Kids Corner


The Sikh Fort of Phul
Crumbling Heritage




The historical fort of Phul, which is said to be the origin of the Phulkian Sikh Kingdoms (Patiala, Jind, Nabha) of Punjab, has been lying in a state of utter neglect, courtesy government apathy.

Baba Phul had built the fort in 1712 but then, it was like a mud-fort. Later, Rajas Hamir Singh, Bharpoor Singh and others showed interest and got it restructured. During British rule, a lot of money was spent on the ornamentation of the fort.

Alas! None bothered to preserve it later; neither the kith and kin of the royals nor the state/ centre authorities of independent India. The fort, which could bring the region on the country's tourism map, is now crying for immediate attention with the entire structure crumbling and turning into debris. A major portion of its structure has collapsed and the huge gates of the main entrance were closed a few years ago.

However, finding the space as a source of income, the Market Committee, Phul, let it out. Now, some stalls (tea and vegetables) are being run outside the gate. A power transformer has also been installed there.

Inside the fort, the old Baradari of the Rajas is now being used as the Block Development and Panchayat Office (BDPO). Further, officials of the Panchayat Samiti also have their office inside the historical building. Some modifications have been done to suit their needs.

Most of the samadhis have collapsed and the rest may fall anytime. An underground tunnel, which led to the queen's bathing pond located a few steps away, has also caved in. The high walls of the fort could not brave the weather for long and have been razed to ground. The artistic wooden doors of the rooms, which used to be embedded with jewels and colourful glasses, have been attacked by pests. Furthermore, due to the callous attitude of the authorities concerned, the sides of the fort have been encroached upon.

The elderly people of Phul town, who had seen the period when there was lot of activity inside the fort, feel delighted on recounting the days when the Deputy Commissioner, Naib Sahib and Tehsildar had their offices in the fort. They had also witnessed the glorious movement of the last ruler of the fort, Maharaja Partap Singh, whom a huge cavalcade used to accompany on his visits to the fort.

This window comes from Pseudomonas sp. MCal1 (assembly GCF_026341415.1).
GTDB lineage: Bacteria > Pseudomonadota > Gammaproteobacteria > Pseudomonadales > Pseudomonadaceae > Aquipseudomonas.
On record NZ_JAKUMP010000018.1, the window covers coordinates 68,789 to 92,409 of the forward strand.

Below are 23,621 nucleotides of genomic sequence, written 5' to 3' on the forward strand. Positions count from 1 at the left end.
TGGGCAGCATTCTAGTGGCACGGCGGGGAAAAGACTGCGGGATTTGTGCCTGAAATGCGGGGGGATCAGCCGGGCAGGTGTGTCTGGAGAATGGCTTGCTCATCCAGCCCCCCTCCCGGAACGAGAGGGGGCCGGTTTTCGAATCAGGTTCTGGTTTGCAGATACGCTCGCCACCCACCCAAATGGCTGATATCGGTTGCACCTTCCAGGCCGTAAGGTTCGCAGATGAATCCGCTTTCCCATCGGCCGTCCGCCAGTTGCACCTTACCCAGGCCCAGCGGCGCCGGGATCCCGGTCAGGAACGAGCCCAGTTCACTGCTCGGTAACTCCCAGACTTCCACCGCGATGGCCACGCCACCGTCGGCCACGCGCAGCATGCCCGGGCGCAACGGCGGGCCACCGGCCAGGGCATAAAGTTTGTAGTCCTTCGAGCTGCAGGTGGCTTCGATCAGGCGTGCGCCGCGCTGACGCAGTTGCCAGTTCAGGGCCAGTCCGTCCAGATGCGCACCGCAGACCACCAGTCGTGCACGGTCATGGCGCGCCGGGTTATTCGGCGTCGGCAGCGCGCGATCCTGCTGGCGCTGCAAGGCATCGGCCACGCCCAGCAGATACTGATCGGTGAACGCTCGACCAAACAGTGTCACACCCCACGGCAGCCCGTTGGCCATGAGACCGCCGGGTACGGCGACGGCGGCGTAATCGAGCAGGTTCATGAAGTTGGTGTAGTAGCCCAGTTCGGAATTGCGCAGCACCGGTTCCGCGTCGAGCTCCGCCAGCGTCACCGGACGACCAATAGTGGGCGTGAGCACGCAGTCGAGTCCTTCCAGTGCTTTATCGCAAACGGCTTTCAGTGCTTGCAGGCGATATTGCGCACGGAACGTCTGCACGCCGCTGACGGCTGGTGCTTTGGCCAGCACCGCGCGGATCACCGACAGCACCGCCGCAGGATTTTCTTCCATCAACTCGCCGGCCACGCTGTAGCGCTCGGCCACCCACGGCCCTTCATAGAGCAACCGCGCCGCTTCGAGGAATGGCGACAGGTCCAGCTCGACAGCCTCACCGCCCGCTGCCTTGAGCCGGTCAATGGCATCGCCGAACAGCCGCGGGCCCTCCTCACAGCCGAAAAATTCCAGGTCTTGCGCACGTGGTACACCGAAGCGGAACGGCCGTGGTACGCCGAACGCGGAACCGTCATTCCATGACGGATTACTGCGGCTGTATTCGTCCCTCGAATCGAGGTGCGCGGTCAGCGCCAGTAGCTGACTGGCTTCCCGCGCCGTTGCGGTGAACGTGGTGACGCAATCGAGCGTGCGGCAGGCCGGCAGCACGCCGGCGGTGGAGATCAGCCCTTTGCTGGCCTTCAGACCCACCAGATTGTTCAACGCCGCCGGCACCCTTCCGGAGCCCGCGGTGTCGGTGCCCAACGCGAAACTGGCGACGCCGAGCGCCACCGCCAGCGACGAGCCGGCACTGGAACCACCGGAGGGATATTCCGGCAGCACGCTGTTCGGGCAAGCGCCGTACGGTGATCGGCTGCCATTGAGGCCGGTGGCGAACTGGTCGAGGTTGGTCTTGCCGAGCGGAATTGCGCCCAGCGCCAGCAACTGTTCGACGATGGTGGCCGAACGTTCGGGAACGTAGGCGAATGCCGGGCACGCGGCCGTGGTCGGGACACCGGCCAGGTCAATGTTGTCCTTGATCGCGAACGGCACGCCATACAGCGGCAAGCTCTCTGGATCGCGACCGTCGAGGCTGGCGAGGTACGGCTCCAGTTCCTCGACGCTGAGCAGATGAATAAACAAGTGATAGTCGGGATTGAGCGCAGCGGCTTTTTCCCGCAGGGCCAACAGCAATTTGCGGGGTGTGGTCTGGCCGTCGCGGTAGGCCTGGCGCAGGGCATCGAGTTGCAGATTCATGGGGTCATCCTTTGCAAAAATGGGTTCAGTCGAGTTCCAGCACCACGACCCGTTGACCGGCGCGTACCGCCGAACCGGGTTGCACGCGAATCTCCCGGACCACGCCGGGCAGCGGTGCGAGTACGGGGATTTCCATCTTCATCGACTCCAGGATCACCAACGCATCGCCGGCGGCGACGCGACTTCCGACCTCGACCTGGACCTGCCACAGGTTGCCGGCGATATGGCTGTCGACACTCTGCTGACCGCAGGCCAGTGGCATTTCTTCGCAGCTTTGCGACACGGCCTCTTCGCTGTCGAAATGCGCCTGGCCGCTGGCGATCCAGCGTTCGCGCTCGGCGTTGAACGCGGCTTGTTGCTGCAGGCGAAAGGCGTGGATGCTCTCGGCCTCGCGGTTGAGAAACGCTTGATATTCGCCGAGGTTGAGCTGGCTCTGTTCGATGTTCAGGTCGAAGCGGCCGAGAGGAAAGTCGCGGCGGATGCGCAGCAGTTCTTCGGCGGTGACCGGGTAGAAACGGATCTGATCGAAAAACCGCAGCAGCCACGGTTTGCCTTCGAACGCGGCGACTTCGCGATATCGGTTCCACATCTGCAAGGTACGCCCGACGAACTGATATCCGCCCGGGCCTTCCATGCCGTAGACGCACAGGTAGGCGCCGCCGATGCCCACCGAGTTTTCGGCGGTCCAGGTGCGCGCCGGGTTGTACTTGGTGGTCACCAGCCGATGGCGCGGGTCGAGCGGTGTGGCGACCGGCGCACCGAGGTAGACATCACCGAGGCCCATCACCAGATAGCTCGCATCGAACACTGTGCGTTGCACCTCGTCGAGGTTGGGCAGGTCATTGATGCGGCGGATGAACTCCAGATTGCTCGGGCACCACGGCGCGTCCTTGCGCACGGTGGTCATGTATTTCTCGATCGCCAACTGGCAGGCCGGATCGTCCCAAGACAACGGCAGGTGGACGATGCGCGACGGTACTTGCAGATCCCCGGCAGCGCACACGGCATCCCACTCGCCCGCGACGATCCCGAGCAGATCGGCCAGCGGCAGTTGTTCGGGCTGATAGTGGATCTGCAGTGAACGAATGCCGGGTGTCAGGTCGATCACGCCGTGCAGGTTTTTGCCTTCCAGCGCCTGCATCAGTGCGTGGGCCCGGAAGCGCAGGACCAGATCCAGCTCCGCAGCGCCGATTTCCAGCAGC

These seniors, however, feel sad about the fact that the system brought the downfall of the fort.

"We have witnessed the fort when it used to shine from every corner. The pearls, diamonds, artistic wooden pieces, handicraft and mattresses were so beautiful and expensive. Later, some wicked people decamped with every precious thing and ruined it like anything," said 77-year-old Ram Sarup, who runs a provision store just opposite the fort.

"Though the fort is located just a few miles from the ancestral village of former chief minister Captain Amarinder Singh, he did not bother to preserve it when he was in power," rued some elders.

Ironically, neither the Archeological Survey of India (ASI) nor the state tourism department is willing to conserve the fort, even now. While the superintending archeologist of the ASI, S.N. Kesarvani, refused to comment over the crumbling structure of the fort, special secretary of the Tourism, Punjab, Hussan Lal said, "As of now, there is no proposal to revamp or preserve the Phul Fort. We have details of all historic monuments in the state and if it was required anytime, the project could be cleared as the availability of funds is not a problem."


[Courtesy: Sikh Nugget]

July 15, 2010

Conversation about this article

1: R. Singh (Canada), July 15, 2010, 3:30 PM.

What a shame! Palaces and forts of Rajasthan are preserved and sources of attraction for tourists all over, while ours lie in ruins, barely acknowledged.

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Crumbling Heritage"

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